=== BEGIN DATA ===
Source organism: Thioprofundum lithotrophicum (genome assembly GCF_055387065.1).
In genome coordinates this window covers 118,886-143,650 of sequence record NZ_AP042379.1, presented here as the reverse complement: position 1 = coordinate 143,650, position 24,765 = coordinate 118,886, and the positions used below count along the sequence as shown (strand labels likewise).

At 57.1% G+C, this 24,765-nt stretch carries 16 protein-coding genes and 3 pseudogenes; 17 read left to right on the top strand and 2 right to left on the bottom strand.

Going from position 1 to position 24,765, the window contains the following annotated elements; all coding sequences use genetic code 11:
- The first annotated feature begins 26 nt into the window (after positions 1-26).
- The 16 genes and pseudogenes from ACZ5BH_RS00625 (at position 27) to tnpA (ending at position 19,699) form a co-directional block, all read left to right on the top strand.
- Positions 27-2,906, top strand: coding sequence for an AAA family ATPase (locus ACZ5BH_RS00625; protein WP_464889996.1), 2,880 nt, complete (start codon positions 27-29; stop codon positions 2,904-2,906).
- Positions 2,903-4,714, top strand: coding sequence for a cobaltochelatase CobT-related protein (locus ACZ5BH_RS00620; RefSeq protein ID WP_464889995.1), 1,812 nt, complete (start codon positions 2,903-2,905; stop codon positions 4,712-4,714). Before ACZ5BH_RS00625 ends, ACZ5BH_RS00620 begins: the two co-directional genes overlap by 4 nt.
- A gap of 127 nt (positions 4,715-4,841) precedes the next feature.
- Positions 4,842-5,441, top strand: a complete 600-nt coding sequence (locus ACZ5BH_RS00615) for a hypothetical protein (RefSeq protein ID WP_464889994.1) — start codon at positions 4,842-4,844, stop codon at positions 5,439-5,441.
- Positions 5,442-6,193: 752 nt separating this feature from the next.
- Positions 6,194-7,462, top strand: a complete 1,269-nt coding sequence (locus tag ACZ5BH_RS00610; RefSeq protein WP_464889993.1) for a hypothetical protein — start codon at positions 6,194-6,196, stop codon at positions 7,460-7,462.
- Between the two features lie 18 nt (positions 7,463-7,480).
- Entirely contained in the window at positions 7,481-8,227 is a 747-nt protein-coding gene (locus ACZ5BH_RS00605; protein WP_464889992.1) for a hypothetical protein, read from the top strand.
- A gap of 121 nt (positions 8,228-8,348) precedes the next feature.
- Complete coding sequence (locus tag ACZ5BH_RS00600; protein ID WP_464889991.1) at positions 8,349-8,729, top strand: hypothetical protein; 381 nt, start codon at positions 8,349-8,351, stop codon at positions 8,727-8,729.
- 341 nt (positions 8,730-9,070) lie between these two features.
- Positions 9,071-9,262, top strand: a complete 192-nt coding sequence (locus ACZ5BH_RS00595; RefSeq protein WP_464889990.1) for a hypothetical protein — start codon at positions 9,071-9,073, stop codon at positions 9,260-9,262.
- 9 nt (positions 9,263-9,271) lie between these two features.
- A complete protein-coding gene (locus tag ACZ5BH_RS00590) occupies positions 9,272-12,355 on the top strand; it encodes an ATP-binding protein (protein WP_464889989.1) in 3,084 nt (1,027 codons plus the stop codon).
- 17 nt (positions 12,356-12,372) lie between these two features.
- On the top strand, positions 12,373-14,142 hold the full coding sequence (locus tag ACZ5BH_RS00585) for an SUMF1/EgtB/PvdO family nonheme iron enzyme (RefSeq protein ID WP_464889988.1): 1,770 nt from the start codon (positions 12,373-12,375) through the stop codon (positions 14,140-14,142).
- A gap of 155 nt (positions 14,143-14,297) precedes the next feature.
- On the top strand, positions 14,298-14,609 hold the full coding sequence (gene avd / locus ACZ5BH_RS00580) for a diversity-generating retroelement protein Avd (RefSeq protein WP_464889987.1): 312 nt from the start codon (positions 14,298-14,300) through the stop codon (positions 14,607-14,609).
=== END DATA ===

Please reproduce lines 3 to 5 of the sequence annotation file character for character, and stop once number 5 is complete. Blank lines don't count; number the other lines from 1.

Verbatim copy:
At 57.1% G+C, this 24,765-nt stretch carries 16 protein-coding genes and 3 pseudogenes; 17 read left to right on the top strand and 2 right to left on the bottom strand.

Going from position 1 to position 24,765, the window contains the following annotated elements; all coding sequences use genetic code 11:
- The first annotated feature begins 26 nt into the window (after positions 1-26).